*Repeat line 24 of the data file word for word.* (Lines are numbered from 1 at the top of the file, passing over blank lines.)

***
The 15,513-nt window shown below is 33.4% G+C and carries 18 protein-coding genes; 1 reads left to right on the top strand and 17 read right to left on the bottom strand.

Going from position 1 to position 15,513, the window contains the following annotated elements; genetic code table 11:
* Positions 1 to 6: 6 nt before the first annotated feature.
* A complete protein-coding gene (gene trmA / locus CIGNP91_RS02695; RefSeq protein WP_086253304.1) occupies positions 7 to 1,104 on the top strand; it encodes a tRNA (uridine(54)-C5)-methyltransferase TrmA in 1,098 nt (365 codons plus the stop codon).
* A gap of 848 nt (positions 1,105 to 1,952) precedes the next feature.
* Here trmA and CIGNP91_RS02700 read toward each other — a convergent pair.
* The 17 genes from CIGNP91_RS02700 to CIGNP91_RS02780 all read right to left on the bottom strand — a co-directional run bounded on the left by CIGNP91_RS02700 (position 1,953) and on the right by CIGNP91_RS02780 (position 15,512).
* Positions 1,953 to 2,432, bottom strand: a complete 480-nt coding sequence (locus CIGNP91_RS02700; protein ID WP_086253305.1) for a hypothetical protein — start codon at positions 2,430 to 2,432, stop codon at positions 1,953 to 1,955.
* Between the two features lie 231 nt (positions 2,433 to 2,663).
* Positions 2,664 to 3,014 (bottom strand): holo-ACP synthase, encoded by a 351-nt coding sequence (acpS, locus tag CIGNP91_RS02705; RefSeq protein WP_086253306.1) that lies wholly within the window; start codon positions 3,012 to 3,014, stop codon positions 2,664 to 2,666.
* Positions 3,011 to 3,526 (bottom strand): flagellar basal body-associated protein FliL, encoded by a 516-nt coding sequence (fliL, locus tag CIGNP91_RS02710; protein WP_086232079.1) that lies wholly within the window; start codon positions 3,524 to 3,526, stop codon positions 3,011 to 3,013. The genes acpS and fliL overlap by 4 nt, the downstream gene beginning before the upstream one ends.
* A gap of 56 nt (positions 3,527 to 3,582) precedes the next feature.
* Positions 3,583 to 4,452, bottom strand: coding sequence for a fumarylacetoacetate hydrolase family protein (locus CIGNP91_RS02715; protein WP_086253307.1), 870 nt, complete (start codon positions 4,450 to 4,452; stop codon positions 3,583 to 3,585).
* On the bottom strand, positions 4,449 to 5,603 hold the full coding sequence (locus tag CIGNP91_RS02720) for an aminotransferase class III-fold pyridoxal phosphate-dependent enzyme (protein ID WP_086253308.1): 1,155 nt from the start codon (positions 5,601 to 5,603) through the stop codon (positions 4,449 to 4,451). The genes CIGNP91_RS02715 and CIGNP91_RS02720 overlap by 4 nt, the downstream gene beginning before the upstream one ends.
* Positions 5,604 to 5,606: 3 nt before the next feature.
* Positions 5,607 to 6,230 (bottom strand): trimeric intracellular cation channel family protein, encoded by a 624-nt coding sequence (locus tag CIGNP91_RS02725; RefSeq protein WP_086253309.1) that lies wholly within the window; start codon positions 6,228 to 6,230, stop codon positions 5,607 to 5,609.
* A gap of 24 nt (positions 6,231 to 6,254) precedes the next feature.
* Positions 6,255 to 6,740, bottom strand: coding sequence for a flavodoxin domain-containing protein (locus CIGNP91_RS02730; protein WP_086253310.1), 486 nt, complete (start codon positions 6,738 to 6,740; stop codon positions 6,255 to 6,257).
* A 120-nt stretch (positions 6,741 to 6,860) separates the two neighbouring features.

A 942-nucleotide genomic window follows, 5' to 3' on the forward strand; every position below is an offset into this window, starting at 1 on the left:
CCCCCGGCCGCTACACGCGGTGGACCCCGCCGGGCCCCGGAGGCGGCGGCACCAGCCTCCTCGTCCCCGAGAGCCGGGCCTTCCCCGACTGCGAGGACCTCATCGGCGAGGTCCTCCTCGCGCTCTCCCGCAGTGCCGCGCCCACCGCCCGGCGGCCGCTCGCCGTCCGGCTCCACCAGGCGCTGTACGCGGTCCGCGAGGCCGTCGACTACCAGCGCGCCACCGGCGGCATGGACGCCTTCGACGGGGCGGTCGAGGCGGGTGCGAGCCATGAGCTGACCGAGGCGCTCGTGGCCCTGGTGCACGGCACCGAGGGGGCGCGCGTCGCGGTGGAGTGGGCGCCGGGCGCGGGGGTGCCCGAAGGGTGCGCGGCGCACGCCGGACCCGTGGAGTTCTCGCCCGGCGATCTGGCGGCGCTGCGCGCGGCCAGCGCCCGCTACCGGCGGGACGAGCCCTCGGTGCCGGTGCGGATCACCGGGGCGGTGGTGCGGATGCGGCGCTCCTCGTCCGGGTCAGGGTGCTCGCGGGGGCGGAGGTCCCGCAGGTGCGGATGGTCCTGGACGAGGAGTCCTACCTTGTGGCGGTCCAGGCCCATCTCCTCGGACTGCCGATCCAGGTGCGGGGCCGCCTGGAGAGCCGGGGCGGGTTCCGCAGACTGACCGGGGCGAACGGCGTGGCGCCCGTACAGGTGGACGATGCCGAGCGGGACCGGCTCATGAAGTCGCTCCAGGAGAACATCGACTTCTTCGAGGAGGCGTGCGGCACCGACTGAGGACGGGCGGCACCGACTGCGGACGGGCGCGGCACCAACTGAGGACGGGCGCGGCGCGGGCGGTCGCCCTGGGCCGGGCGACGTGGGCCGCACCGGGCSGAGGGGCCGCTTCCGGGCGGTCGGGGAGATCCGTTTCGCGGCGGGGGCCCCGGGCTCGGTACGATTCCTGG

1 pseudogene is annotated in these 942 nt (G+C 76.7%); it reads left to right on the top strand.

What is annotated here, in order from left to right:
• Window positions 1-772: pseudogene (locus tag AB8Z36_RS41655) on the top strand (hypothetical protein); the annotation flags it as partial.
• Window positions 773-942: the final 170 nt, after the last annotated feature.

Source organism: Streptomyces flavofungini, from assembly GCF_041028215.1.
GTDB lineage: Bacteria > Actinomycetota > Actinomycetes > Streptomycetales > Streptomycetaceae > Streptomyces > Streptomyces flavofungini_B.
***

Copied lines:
• Window positions 1-772: pseudogene (locus tag AB8Z36_RS41655) on the top strand (hypothetical protein); the annotation flags it as partial.